Bipartisanship means shapers of legislation have many options, whereas monopartisanship requires corralling all or all but a couple of a party's legislators. A predictable result is flawed, slapdash mishmashes, such as Obamacare and the Republicans' attempts at an Obamacare replacement.

Obama's monopartisan legislation triggered a return to the 1994-2004 polarized partisan patterns. Will the Trump Republicans' monopartisanship provoke a lurch toward the Democrats like that in 2006-08?

The special election results suggest it may. But in special elections, voters can cast protest votes without risking a change in party control. That risk is higher in off-year elections.

Analysis by Echelon Insights' Patrick Ruffini shows that Democratic turnout spiked in the first three special elections this year. But Republican turnout spiked as well in the runoff election in Georgia's 6th Congressional District and prevented a Democratic victory.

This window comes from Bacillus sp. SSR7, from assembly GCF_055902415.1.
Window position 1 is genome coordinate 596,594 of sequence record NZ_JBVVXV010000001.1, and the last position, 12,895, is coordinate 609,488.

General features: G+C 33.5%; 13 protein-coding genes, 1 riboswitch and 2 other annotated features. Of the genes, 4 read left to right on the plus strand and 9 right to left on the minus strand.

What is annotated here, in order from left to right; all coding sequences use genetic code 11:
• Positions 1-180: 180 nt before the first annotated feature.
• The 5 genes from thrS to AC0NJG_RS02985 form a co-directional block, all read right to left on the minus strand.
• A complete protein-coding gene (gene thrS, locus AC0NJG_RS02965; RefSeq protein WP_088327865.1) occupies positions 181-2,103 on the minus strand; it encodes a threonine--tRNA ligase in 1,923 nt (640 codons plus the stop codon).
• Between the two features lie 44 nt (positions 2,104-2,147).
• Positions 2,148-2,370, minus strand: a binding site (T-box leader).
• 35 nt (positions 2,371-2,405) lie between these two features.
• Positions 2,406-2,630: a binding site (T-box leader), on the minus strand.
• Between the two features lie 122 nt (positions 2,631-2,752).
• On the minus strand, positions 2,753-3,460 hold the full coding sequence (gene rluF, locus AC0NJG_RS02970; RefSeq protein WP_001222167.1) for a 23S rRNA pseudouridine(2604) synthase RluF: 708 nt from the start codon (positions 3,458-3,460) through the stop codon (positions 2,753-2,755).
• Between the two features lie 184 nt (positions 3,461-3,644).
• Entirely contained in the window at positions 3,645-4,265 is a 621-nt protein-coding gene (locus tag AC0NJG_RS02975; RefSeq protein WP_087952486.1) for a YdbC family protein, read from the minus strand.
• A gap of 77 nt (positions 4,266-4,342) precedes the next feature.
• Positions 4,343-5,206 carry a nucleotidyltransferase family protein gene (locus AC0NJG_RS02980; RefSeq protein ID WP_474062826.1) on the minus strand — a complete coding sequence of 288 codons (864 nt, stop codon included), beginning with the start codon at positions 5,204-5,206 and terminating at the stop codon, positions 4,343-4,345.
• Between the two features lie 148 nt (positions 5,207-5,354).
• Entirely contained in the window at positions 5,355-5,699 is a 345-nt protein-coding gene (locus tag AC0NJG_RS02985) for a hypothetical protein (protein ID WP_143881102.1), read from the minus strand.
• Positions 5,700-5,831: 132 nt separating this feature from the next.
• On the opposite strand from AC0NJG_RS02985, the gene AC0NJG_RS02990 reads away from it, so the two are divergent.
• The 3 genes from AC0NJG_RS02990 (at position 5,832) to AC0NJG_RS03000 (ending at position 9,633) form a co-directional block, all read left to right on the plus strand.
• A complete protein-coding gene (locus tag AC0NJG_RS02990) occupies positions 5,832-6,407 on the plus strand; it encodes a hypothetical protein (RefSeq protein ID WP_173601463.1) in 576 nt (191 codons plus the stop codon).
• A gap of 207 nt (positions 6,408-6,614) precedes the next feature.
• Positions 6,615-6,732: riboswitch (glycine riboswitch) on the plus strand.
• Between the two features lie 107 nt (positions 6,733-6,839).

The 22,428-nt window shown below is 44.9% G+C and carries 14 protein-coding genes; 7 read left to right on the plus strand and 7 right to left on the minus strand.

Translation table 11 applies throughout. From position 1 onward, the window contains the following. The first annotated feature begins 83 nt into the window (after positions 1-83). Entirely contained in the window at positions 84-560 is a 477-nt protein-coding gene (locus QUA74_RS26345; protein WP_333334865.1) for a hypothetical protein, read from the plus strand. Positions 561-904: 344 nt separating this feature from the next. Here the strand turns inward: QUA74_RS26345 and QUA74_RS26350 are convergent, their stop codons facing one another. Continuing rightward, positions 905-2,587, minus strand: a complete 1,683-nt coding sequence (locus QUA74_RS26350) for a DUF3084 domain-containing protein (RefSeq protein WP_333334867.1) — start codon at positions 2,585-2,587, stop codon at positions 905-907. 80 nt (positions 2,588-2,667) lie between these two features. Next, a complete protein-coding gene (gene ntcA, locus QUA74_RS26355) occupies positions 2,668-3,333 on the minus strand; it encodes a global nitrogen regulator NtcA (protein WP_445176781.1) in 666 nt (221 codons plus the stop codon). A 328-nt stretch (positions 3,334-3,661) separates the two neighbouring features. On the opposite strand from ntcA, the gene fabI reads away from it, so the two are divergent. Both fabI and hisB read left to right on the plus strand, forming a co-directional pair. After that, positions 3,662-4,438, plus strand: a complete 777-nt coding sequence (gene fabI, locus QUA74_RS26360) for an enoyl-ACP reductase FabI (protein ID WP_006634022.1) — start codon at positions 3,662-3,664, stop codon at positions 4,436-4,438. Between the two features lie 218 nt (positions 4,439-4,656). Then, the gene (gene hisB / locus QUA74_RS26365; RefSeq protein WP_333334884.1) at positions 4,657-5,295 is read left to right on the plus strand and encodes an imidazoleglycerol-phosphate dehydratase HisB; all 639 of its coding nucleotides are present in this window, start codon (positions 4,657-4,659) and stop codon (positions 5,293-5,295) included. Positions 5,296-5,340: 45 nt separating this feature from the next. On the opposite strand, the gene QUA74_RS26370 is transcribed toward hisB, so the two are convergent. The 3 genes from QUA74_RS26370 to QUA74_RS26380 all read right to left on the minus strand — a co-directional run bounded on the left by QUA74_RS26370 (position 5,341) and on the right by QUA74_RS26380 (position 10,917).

Does that suggest the president's party will be the fifth in 66 years to hold its House majority in the off-year elections?


Michael Barone is a senior political analyst for The Washington Examiner, a resident fellow at the American Enterprise Institute, a Fox News Channel contributor and a co-author of The Almanac of American Politics. Click here to contact him, follow him on Twitter: @MichaelBarone, or click here to read previous columns. The opinions expressed are his own.

Support Noozhawk Today

You are an important ally in our mission to deliver clear, objective, high-quality professional news reporting for Santa Barbara, Goleta and the rest of Santa Barbara County. Join the Hawks Club today to help keep Noozhawk soaring.

We offer four membership levels: $5 a month, $10 a month, $25 a month or $1 a week. Payments can be made through Stripe below, or click here for information on recurring credit-card payments and a mailing address for checks.